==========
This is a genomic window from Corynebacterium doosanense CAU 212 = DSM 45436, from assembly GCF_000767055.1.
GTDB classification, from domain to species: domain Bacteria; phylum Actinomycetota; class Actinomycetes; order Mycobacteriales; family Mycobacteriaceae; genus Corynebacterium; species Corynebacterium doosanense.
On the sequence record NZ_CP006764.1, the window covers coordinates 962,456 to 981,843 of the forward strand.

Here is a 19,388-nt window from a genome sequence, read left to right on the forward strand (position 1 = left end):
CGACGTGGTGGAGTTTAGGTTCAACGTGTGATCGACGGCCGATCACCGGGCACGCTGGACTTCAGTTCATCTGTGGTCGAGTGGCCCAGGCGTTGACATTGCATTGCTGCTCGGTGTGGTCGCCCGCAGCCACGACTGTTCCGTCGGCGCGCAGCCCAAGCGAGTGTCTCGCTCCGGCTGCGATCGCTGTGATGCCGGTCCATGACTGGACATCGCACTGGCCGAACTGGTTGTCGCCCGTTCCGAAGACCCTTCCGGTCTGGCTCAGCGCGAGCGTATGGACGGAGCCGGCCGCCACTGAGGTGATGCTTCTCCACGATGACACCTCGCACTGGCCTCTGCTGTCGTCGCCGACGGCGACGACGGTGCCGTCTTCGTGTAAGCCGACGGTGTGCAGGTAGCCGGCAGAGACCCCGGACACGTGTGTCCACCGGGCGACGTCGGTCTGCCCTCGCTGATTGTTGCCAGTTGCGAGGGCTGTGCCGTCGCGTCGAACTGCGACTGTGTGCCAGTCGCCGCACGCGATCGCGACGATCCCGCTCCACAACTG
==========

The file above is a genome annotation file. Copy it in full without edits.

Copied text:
This is a genomic window from Corynebacterium doosanense CAU 212 = DSM 45436, from assembly GCF_000767055.1.
GTDB classification, from domain to species: domain Bacteria; phylum Actinomycetota; class Actinomycetes; order Mycobacteriales; family Mycobacteriaceae; genus Corynebacterium; species Corynebacterium doosanense.
On the sequence record NZ_CP006764.1, the window covers coordinates 962,456 to 981,843 of the forward strand.

Here is a 19,388-nt window from a genome sequence, read left to right on the forward strand (position 1 = left end):
CGACGTGGTGGAGTTTAGGTTCAACGTGTGATCGACGGCCGATCACCGGGCACGCTGGACTTCAGTTCATCTGTGGTCGAGTGGCCCAGGCGTTGACATTGCATTGCTGCTCGGTGTGGTCGCCCGCAGCCACGACTGTTCCGTCGGCGCGCAGCCCAAGCGAGTGTCTCGCTCCGGCTGCGATCGCTGTGATGCCGGTCCATGACTGGACATCGCACTGGCCGAACTGGTTGTCGCCCGTTCCGAAGACCCTTCCGGTCTGGCTCAGCGCGAGCGTATGGACGGAGCCGGCCGCCACTGAGGTGATGCTTCTCCACGATGACACCTCGCACTGGCCTCTGCTGTCGTCGCCGACGGCGACGACGGTGCCGTCTTCGTGTAAGCCGACGGTGTGCAGGTAGCCGGCAGAGACCCCGGACACGTGTGTCCACCGGGCGACGTCGGTCTGCCCTCGCTGATTGTTGCCAGTTGCGAGGGCTGTGCCGTCGCGTCGAACTGCGACTGTGTGCCAGTCGCCGCACGCGATCGCGACGATCCCGCTCCACAACTG